Federal agents and police detectives Tuesday morning arrested a Connecticut man, a naturalized United States citizen from Pakistan, in connection with the failed Times Square car bombing on Saturday night, people briefed on the investigation said.
The man, Faisal Shahzad, was believed to be the one who recently bought the 1993 Nissan Pathfinder that was found loaded with gasoline, propane, fireworks and fertilizer in the heart of Times Square, one of the people said.
Mr. Shahzad was arrested at a New York-area airport, apparently trying to flee, one of the people said. Charges against Mr. Shahzad, who had returned recently from a trip to Pakistan, were not announced.
The authorities began focusing on him after they tracked the vehicle to its previously registered owner in Bridgeport, Conn., who had advertised it for sale on several websites. He paid cash, and the sale was handled without any formal paperwork.
The former owner told investigators that the buyer was of Middle Eastern or Hispanic descent, but could not recall his name. It was unclear how agents from the Joint Terrorist Task Force identified him. Federal authorities Monday night provided few details about the arrest, the suspect, or the scope of any conspiracy in the failed attack.
The authorities have been exploring whether the man or others who might have been involved in the attempted bombing had been in contact with people or groups overseas, according to federal officials. The investigation was shifted on Monday to the control of the international terrorism branch of the Joint Terrorism Task Force, a multiagency group led by the Justice Departmenthttp, according to two federal officials.
Officials cautioned that the investigation of possible international contacts did not mean there was a connection to a known terrorist group, but they said they were exploring all possibilities.
"It's a prominent lead that they're following, the international association," said a senior official, who spoke on condition of anonymity to discuss a continuing investigation. "But there's still a lot of information being gathered."
On Monday, there was a sweeping response to the attempted attack in the tourist-packed city-within-a-city of Times Square — including an increased police presence, vehicle inspections and a touch of panic from veteran New Yorkers when a manhole fire flared five blocks from the scene of the failed bombing. Consolidated Edison blamed faulty wiring for the fire.
The recent sale of the Pathfinder began online. An advertisement that appears to be for the vehicle, which had 141,000 miles on the odometer and was listed for sale at $1,300 on at least two Web sites, emphasized that it was in good condition — “CLEAN inside and out!!” — with a recently repaired alternator and a new gas pump, distributor and front tires. “It does have some rust as you can see in the picture,” the seller allowed on NothingButCars.net, “but other than that, it runs great.” The other advertisement appeared on Craigslist.
In Bridgeport, the seller refused to answer questions. “You can’t interview her,” said an unidentified man at the woman’s two-story, white clapboard house. “She already talked to the F.B.I.”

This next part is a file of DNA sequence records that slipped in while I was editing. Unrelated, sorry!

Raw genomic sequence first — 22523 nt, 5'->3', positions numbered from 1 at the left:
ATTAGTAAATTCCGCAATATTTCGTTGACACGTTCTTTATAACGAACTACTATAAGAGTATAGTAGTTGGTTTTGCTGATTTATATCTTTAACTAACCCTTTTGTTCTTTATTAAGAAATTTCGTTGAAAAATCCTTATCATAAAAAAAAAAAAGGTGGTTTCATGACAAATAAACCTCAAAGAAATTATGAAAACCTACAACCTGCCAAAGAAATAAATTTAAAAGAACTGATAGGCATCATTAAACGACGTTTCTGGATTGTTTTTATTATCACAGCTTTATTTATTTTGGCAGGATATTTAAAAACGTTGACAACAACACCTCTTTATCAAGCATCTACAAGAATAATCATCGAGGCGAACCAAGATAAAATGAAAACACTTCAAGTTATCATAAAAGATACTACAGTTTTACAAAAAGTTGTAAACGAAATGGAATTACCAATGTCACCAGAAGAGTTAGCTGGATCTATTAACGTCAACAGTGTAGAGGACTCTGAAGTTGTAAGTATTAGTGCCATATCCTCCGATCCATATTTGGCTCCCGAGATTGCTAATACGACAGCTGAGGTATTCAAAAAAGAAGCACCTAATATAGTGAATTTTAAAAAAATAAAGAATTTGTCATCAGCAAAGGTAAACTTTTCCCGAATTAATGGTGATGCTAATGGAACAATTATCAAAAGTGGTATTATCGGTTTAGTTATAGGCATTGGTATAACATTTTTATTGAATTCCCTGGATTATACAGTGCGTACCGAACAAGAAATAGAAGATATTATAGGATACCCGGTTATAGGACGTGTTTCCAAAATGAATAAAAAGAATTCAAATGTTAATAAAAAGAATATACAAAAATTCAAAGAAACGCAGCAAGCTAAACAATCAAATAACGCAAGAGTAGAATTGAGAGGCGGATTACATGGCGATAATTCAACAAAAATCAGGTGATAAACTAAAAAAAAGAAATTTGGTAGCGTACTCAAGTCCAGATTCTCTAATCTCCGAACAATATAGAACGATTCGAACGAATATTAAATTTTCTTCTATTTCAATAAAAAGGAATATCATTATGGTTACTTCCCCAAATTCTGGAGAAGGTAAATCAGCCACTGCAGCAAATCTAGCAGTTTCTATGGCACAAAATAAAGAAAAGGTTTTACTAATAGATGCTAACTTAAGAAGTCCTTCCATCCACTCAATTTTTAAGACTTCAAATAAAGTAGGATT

The police continued sifting through footage from 82 city cameras mounted from 34th Street to 51st Street between Avenue of the Americas and Eighth Avenue, and from untold number of business and tourist cameras.
But investigators appeared to have begun to assign less significance to a man who appeared to be in his 40s who was seen on one video. That man was seen walking away from the area where the Pathfinder was parked and through Shubert Alley, which runs between 44th and 45th Streets. He looked over his shoulder at least twice and pulled off a shirt, revealing a red T-shirt underneath.
The New York police commissioner, Raymond W. Kelly, said investigators still wanted to speak to that man, but acknowledged that he might not be connected to the failed bombing. Paul J. Browne, the department’s top spokesman, said the police had stopped looking for additional video in the area that might have tracked the man’s movements.
“It may turn out that he was just somebody in the area, but not connected with the car bomb,” Mr. Browne said.
The police, though, said they might release footage of a man running north on Broadway at the time that a fire broke out in the Pathfinder, Mr. Kelly said.
Attorney General Eric H. Holder Jr. seemed optimistic in comments he made Monday morning. “I think that we have made really substantial progress,” he told reporters in Washington. “We have some good leads.”
The materials found in the Pathfinder were to be sent to the Federal Bureau of Investigation’s laboratory in Quantico, Va., for analysis, the police said. “They’ve got the top laboratory in the world to do these sorts of examinations, and we’ll keep some samples here,” Mr. Kelly said.
Janet Napolitano, the homeland security secretary, said on the “Today” show on NBC that it was premature to label any person or group as suspect. “Right now, every lead has to be pursued,” she said. “I caution against premature decisions one way or the other.” But the White House made clear that it considered the effort an act of terrorism, whoever its authors were. “I think anybody that has the type of material that they had in a car in Times Square, I would say that that was intended to terrorize, absolutely,” said the White House spokesman, Robert Gibbs.
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